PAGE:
Written by: Anita Grover
I lost my hearing progressively from early childhood. I went through school and University with a severe hearing loss and learnt to rely on lip-reading. I had no hearing aids, despite the loss. Fortunately, I had decent access to low-frequency sounds in my very early years which enabled my speech to develop but I didn’t know just how much I was missing out, the impact it would have or the challenges that I would face.
My hearing deteriorated further in my early twenties. It became hard to participate and I felt increasingly isolated and dependent on friends and family in many social situations. Above all, I became very aware that people had different expectations for me because I was deaf. However, I didn’t see myself, or my capabilities as any different from my hearing friends and colleagues.
I regularly met people who were surprised that I could do my job as a communications specialist in the UK Government because I was deaf. I used to get angry when people spoke to me very slowly and condescendingly or shouted in a loud voice to get my attention and when they questioned the contribution that I might be able to make in a meeting. But I never let this stop me from aiming high and believing that I had as much right to be in a meeting or social situation and to be treated equally.
I came to realise over time that people usually want to do the right thing but often don’t know what that is until you tell them. I developed a quick “personal, two-sentence narrative” to explain to people when I met them for the first time that I was deaf and relied on lip-reading but that people didn’t need to do anything different other than to make sure they were looking at me. I explained that they didn’t need to shout or slow down. I became more confident in using this narrative and it helped even more than I could have imagined. Legitimising people’s fear of getting it wrong is really crucial, particularly when everyone’s needs are quite different. I’ve learnt to accept that most people genuinely want to get it right and taking a different approach was really important.
I was fortunate throughout my career to lead communications on the UK Government’s disability, employment and poverty agendas, working with a succession of Cabinet ministers, business leaders and not-for-profit organisations. I was also fortunate to have excellent support from colleagues and from speech-to-text reporters, made possible by the UK Government’s Access to Work scheme.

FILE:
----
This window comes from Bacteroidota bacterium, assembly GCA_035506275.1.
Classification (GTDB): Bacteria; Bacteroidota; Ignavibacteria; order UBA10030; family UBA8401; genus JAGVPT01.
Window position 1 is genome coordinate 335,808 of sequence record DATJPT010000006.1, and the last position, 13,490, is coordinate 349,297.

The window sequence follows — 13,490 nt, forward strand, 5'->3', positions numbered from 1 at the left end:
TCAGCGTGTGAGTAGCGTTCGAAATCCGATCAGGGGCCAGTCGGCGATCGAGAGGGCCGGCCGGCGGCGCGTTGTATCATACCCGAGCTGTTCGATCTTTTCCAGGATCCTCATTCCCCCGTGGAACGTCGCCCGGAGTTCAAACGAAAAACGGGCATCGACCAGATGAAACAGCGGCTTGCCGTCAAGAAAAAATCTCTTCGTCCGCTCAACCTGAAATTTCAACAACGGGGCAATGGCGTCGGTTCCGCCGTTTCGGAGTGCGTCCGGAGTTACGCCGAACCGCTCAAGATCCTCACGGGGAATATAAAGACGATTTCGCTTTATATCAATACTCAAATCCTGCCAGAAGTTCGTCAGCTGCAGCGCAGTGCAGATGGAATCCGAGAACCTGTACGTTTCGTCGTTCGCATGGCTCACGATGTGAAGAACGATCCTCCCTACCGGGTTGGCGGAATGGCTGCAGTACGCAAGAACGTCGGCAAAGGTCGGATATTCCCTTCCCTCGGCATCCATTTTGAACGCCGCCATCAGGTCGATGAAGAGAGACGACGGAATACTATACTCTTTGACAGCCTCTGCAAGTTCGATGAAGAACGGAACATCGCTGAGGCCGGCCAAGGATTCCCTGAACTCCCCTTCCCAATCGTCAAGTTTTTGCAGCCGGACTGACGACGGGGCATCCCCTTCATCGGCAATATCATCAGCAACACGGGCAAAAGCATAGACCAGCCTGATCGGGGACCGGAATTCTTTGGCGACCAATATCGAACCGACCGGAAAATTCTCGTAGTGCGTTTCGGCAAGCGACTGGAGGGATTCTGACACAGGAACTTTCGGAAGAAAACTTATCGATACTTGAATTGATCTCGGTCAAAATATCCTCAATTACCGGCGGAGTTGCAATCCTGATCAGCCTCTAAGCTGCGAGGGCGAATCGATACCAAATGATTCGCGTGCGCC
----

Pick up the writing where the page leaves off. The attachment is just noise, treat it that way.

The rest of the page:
In 2006, I had surgery for a cochlear implant. I resisted the whole idea at first and thought I didn’t need one, despite the advice of my ENT consultant. But I became convinced after meeting others who had been in the same position, all of whom had very different experiences. I learnt valuable lessons about the need to put in the work required to understand the sounds the implant would be giving me. When I was first ‘switched on’ after surgery, I couldn’t tell the difference between someone speaking and a jumbo jet. I still vividly remember the early days after my surgery. I wondered if I had done the right thing. It was hard to put myself in the position of re-learning sound, pretty much from scratch. It wasn’t easy learning to detect sounds; to discriminate them and to make sense of them. My listening brain had had so little input for so long but thanks to the support of my friends, family, colleagues and specialist team, I persevered. I heard sounds that I had never heard before – birdsong, running water, ambulance sirens as well as my young twins saying their first words. I was able to enjoy music again, hear myself speak and was able to participate fully in conversations. I still use my lip-reading to support what I am hearing but the difference to my life and the life of my family is hard to put into words.
My cochlear implant has enabled me to be confident at work, to engage with people at every level of organisations and to progress in my career. It also enabled me to be confident in pursuing a new opportunity which I took up six years ago, becoming the Chief Executive of Auditory Verbal UK, a charity that supports the families of babies and young children with hearing loss.
Auditory Verbal UK’s specialist team works with families across the United Kingdom who want their child to develop spoken language. We support parents and carers and equip them with the strategies to develop their child’s listening, talking, thinking and social skills. We are also supporting health and education practitioners wishing to become Listening and Spoken Language (LSL) specialists around the world through our training programme accredited by the Alexander Graham Bell Academy. I am very proud to lead a fantastic team and to be working alongside organisations worldwide to challenge perceptions of what children with hearing loss can achieve.
Every day, I see how these children are getting an equal start at school because of family-centred support in the critical first few years of their lives. With advances in technology, understanding of how language develops and more specialist practitioners delivering family centred early intervention, their journey will be quite different to mine. These children are chatting on the phone with friends, learning other languages, achieving excellent grades in literacy and numeracy and participating fully in their education, social and family lives. One boy summed this up by saying: “When I grow up, I know I can do anything.”
It gives me great pleasure to see them thrive, to be confident at school and to know that their hearing loss, like mine, is not a barrier to achieving. To know that they can have the same opportunities in life as their hearing friends and to know that they will always aim high.
To learn more about communication options, hearing technology, and more, visit AG Bell’s website.